What You Need to Know About Guitar Fret Size
Frets are an integral part of the design of modern six strings. Without them, guitars (especially electrics) would be much more difficult to make sound musical. Especially with things like distortion or percussive playing, having those little metal rods are a must. So, what is there to talk about when it comes to frets? Well, the main thing is the size. We often hear of the terms jumbo or medium-jumbo, but there are several others that are commonly found on necks today.
Common Fret Wire Sizes -
6230 (.078″ Wide x .043″ Tall) :
The smallest fret wire found on many vintage Fender necks. In fact, many guitars pre-1960’s use fairly thin fret wire. Anything with a vintage (rounder) radius fretboard is going to likely have 6230. You won’t find many modern style guitars sporting vintage wire.
6105 (.090″ Wide x .055″ Tall) :
I like to think of 6105 as being the modern version of a smaller fret, which makes sense considering this size popularity. If you have never paid much attention to fret size, you likely have been playing on 6105 most of the time. Additionally, if you ever have a choice of fret size and don’t know what to go with, this size is the safest bet (probably still a good idea to actually try playing on it first though!).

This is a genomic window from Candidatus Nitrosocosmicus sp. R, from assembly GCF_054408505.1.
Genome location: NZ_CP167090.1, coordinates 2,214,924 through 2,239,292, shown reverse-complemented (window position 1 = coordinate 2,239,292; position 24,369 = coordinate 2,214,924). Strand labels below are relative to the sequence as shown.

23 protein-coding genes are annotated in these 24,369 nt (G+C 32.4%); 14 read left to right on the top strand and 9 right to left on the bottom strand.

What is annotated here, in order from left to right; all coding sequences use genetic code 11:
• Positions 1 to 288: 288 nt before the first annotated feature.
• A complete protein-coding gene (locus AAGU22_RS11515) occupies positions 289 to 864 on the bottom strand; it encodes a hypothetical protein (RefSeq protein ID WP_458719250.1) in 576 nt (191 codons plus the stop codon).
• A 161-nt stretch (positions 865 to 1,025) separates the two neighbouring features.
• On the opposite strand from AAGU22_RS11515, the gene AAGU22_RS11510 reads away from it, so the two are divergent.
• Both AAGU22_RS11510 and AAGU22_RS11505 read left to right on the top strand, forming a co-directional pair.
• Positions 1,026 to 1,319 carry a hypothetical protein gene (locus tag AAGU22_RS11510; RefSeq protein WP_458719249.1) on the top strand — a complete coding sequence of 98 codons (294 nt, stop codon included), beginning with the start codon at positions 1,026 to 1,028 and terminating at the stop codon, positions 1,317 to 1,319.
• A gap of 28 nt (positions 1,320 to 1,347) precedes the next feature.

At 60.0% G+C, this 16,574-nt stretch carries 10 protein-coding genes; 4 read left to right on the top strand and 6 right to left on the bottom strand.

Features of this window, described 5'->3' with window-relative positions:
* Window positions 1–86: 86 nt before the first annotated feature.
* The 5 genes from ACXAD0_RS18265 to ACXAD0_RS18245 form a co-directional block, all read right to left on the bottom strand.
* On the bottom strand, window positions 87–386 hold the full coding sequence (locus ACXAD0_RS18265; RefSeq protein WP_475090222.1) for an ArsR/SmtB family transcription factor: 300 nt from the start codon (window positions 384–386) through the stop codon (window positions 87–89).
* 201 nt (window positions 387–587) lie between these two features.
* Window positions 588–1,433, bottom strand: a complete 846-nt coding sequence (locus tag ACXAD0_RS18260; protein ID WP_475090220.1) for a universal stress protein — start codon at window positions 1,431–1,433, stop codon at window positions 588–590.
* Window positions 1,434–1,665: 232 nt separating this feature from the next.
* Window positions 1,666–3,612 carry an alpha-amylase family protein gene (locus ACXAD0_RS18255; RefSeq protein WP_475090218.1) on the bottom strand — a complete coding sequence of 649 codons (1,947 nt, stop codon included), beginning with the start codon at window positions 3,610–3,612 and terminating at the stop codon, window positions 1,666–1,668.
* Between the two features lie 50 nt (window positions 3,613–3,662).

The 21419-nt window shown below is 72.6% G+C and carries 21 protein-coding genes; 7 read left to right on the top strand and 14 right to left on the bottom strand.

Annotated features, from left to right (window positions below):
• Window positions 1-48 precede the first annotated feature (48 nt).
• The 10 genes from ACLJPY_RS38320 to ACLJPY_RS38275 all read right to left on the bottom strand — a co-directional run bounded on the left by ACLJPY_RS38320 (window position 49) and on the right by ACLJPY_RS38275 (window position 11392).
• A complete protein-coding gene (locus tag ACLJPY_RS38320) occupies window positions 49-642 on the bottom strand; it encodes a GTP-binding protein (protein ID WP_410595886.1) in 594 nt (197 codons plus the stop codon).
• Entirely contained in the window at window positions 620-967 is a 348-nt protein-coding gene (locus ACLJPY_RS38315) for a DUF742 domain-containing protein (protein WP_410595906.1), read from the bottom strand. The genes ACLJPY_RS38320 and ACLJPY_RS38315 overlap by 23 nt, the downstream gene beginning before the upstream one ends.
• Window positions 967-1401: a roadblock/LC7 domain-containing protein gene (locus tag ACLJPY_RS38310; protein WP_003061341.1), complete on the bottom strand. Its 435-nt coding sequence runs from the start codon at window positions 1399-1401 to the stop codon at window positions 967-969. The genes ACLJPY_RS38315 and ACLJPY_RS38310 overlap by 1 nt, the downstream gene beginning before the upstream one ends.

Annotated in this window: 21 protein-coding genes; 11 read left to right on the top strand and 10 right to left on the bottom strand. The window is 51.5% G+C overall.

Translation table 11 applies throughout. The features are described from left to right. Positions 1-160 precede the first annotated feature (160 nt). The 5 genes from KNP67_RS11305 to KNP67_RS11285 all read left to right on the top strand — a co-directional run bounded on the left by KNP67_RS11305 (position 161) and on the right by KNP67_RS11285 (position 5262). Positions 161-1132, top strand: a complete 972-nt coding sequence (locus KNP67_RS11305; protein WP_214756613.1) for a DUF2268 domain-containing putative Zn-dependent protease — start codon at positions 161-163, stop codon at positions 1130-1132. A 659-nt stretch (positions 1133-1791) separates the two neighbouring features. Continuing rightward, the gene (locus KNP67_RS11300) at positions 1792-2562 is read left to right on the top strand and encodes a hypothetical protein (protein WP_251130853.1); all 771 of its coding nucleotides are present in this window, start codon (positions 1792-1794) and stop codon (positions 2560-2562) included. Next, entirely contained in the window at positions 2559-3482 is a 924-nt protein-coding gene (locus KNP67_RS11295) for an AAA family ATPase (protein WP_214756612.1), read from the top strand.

6150 (.102″ Wide x .042″ Tall) :
You might have heard of this size referred to as vintage jumbo. This size is the least common out of all the one on this list and with good reason. This one kind of takes a totally opposite approach to the quite popular 6105, being rather wide and short. Not to say that this size isn’t for you, just that it is not the size of fret the average player would choose to use.
6130 (.106″ Wide x .036″ Tall) :
Coming to another rather familiar one here, Medium jumbo is another common size that you will come across. For many, this can be seen as the standard for Gibson style modern guitars. This can be one of the big differences in feel when transitioning from a Strat/Tele to a Les Paul.
6100 (.110″ Wide x .055″ Tall) :
This is the big one, Jumbo. Being the largest fret size available, 6100 might not be suited for all players. However, greats like S.R.V and Rory Gallagher have been known for fretting their guitars with Jumbos. Most people would attribute jumbos with a nice warm sound and easy bending. Yet others would say that they can cause our playing to get pitchy. As with all sizes of frets wire, preference plays a huge role here. Every player needs to give 6100’s a try and see if it suits their playing.
Hopefully, this list cleared a few things up for you regarding fret wires sizes. While the differences between these might not have the largest impact on your tone, they still matter. To many of us, switching sizes can mean a substantial change to the way you play certain licks, songs, and genres. No matter how long you’ve been playing, finding the fret size that fits your style can make an impact. Ask any player and you’ll find that guitar is just as much physical as it is mental. So, find the fret wire that works best for you!